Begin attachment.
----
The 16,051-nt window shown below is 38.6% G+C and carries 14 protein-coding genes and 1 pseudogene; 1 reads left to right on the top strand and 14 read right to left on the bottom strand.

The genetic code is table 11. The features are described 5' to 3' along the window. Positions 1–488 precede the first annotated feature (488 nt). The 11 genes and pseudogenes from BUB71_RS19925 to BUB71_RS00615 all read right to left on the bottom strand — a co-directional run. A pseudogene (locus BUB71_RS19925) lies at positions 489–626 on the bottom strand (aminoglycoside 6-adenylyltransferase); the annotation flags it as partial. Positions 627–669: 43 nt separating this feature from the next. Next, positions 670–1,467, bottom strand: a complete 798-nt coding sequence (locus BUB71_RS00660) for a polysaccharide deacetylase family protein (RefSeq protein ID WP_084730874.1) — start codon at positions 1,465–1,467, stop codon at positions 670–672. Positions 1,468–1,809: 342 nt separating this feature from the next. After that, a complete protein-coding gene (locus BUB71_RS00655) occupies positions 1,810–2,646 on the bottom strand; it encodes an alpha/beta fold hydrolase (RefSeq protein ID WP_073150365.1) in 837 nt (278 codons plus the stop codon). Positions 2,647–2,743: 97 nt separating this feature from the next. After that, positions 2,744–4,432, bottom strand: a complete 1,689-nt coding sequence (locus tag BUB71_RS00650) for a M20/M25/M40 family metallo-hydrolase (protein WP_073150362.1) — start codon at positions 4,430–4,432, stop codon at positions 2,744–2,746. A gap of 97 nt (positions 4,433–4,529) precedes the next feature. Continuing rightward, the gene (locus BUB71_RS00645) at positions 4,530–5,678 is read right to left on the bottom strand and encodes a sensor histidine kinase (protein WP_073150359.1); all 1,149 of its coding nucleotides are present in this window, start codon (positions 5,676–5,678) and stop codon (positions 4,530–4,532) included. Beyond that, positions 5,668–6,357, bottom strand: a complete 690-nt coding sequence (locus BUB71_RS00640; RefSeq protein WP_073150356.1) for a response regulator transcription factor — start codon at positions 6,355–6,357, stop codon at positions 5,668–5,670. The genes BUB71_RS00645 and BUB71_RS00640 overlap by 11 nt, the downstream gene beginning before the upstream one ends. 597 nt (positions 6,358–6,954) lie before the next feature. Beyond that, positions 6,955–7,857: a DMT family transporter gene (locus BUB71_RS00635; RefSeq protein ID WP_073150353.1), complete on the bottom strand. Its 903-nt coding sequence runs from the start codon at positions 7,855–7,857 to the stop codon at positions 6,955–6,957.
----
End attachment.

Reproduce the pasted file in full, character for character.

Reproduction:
The 16,051-nt window shown below is 38.6% G+C and carries 14 protein-coding genes and 1 pseudogene; 1 reads left to right on the top strand and 14 read right to left on the bottom strand.

The genetic code is table 11. The features are described 5' to 3' along the window. Positions 1–488 precede the first annotated feature (488 nt). The 11 genes and pseudogenes from BUB71_RS19925 to BUB71_RS00615 all read right to left on the bottom strand — a co-directional run. A pseudogene (locus BUB71_RS19925) lies at positions 489–626 on the bottom strand (aminoglycoside 6-adenylyltransferase); the annotation flags it as partial. Positions 627–669: 43 nt separating this feature from the next. Next, positions 670–1,467, bottom strand: a complete 798-nt coding sequence (locus BUB71_RS00660) for a polysaccharide deacetylase family protein (RefSeq protein ID WP_084730874.1) — start codon at positions 1,465–1,467, stop codon at positions 670–672. Positions 1,468–1,809: 342 nt separating this feature from the next. After that, a complete protein-coding gene (locus BUB71_RS00655) occupies positions 1,810–2,646 on the bottom strand; it encodes an alpha/beta fold hydrolase (RefSeq protein ID WP_073150365.1) in 837 nt (278 codons plus the stop codon). Positions 2,647–2,743: 97 nt separating this feature from the next. After that, positions 2,744–4,432, bottom strand: a complete 1,689-nt coding sequence (locus tag BUB71_RS00650) for a M20/M25/M40 family metallo-hydrolase (protein WP_073150362.1) — start codon at positions 4,430–4,432, stop codon at positions 2,744–2,746. A gap of 97 nt (positions 4,433–4,529) precedes the next feature. Continuing rightward, the gene (locus BUB71_RS00645) at positions 4,530–5,678 is read right to left on the bottom strand and encodes a sensor histidine kinase (protein WP_073150359.1); all 1,149 of its coding nucleotides are present in this window, start codon (positions 5,676–5,678) and stop codon (positions 4,530–4,532) included. Beyond that, positions 5,668–6,357, bottom strand: a complete 690-nt coding sequence (locus BUB71_RS00640; RefSeq protein WP_073150356.1) for a response regulator transcription factor — start codon at positions 6,355–6,357, stop codon at positions 5,668–5,670. The genes BUB71_RS00645 and BUB71_RS00640 overlap by 11 nt, the downstream gene beginning before the upstream one ends. 597 nt (positions 6,358–6,954) lie before the next feature. Beyond that, positions 6,955–7,857: a DMT family transporter gene (locus BUB71_RS00635; RefSeq protein ID WP_073150353.1), complete on the bottom strand. Its 903-nt coding sequence runs from the start codon at positions 7,855–7,857 to the stop codon at positions 6,955–6,957.